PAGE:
• Taking on a twin transition journey will help SMEs build a competitive advantage. Utilising new technologies enables SMEs to be more efficient and save money in the long term. Furthermore, customers are now looking for SME products and services to be more sustainable. But the push, also due to the recent Corporate Sustainability Reporting Directive (CSRD), comes from larger companies choosing to collaborate more and more with SMEs who can reduce the carbon footprint of their value and supply chains.
  • Nonetheless, there is a risk that SMEs might be pushed out of the market due to the increased complexities that come with digital technologies as well as sustainability reporting and tracking. Big companies will likely not have problems in re- or upskilling their employees. But for SMEs, it can be a significant challenge.   
  • As SMEs focus on their main business activities and survival, i.e. "keeping the lights on and doors open", it can be hard to get the message of the importance of twin transition across and get them involved in support programmes. According to the speakers' experience, the programme managers must be "on the ground," constantly engage with local SMEs, and coordinate with colleagues and stakeholders in the ecosystem (e.g., universities, clusters, industrial centres). Newsletter and social media promotion will rarely yield positive results.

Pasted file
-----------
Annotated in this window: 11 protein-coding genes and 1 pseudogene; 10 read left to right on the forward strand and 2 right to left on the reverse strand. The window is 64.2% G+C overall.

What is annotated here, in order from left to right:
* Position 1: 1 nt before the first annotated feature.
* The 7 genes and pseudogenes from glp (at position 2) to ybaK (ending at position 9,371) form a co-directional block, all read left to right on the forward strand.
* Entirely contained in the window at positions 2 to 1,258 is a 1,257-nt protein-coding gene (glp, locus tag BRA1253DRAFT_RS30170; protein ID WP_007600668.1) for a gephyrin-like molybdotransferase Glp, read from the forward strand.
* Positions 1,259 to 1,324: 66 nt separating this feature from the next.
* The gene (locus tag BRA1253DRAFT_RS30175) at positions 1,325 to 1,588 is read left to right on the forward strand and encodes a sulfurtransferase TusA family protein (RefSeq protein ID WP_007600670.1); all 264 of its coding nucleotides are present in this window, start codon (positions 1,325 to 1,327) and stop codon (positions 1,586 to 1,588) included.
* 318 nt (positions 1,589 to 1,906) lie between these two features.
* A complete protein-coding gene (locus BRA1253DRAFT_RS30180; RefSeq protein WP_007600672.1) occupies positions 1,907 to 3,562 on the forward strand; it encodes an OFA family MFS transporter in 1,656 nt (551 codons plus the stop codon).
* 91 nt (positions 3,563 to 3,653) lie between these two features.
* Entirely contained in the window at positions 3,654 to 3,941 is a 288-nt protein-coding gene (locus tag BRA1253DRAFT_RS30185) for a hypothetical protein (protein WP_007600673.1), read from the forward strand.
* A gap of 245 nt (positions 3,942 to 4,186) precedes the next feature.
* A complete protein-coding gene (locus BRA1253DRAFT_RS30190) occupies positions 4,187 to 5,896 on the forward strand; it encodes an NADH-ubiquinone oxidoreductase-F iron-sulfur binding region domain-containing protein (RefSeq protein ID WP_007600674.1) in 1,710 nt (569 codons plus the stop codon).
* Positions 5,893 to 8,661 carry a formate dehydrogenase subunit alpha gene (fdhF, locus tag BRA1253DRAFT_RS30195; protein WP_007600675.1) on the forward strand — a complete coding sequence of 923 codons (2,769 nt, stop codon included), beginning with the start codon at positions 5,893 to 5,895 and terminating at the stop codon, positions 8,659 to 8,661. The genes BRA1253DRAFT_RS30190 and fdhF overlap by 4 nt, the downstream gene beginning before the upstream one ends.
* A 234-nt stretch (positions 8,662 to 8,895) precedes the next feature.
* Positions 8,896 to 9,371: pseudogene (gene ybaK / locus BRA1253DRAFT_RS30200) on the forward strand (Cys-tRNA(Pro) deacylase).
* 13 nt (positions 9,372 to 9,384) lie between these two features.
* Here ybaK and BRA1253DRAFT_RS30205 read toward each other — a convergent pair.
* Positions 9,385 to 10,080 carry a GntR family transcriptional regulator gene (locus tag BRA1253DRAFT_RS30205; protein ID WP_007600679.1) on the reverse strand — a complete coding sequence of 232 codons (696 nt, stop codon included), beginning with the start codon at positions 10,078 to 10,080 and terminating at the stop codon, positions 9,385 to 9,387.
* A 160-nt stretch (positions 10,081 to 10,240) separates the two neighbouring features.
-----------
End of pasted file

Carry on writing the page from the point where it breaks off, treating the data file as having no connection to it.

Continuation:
What can local governments do?

  • Three key requirements are relevant for local governments regarding the twin transition. Regions must have the infrastructure to roll out the solutions needed for the twin transition. And for these, there should be support programmes available. Similarly, support for SMEs is crucial. Especially re-skilling is something SMEs will not be able to do independently. Lastly, policy alignment between local, regional, national, and EU policies is necessary to make sure that all government levels are moving in the same direction.
  • Public authorities can also set up IT and data-driven tools that can assist SMEs in their transition journeys as was exemplified by the Climate Toolkit 4 Business.

Interested in learning more? Take a look at the upcoming event of the ACCELERATE GDT project on A sustainability journey into cluster policies across the EU.


Download the presentations below.